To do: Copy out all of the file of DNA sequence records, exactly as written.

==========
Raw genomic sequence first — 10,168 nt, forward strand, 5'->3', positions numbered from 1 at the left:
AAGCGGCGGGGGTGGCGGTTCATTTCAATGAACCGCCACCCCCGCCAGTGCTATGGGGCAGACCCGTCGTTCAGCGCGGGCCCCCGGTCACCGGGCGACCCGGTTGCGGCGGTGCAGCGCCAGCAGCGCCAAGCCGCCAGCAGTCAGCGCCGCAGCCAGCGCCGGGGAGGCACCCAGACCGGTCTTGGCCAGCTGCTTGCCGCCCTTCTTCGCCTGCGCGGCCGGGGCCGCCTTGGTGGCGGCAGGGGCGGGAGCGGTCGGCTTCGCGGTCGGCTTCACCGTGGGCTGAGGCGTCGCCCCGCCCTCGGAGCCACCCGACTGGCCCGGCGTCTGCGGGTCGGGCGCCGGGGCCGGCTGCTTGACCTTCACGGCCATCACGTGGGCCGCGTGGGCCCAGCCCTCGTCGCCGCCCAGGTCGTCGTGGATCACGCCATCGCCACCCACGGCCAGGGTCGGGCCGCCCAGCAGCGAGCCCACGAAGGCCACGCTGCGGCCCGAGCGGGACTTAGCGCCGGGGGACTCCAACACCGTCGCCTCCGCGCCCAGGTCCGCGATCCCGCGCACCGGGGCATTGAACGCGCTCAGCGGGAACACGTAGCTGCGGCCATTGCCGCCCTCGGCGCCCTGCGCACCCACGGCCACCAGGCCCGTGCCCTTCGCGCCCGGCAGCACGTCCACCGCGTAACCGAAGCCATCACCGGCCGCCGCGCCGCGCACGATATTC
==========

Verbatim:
Raw genomic sequence first — 10,168 nt, forward strand, 5'->3', positions numbered from 1 at the left:
AAGCGGCGGGGGTGGCGGTTCATTTCAATGAACCGCCACCCCCGCCAGTGCTATGGGGCAGACCCGTCGTTCAGCGCGGGCCCCCGGTCACCGGGCGACCCGGTTGCGGCGGTGCAGCGCCAGCAGCGCCAAGCCGCCAGCAGTCAGCGCCGCAGCCAGCGCCGGGGAGGCACCCAGACCGGTCTTGGCCAGCTGCTTGCCGCCCTTCTTCGCCTGCGCGGCCGGGGCCGCCTTGGTGGCGGCAGGGGCGGGAGCGGTCGGCTTCGCGGTCGGCTTCACCGTGGGCTGAGGCGTCGCCCCGCCCTCGGAGCCACCCGACTGGCCCGGCGTCTGCGGGTCGGGCGCCGGGGCCGGCTGCTTGACCTTCACGGCCATCACGTGGGCCGCGTGGGCCCAGCCCTCGTCGCCGCCCAGGTCGTCGTGGATCACGCCATCGCCACCCACGGCCAGGGTCGGGCCGCCCAGCAGCGAGCCCACGAAGGCCACGCTGCGGCCCGAGCGGGACTTAGCGCCGGGGGACTCCAACACCGTCGCCTCCGCGCCCAGGTCCGCGATCCCGCGCACCGGGGCATTGAACGCGCTCAGCGGGAACACGTAGCTGCGGCCATTGCCGCCCTCGGCGCCCTGCGCACCCACGGCCACCAGGCCCGTGCCCTTCGCGCCCGGCAGCACGTCCACCGCGTAACCGAAGCCATCACCGGCCGCCGCGCCGCGCACGATATTC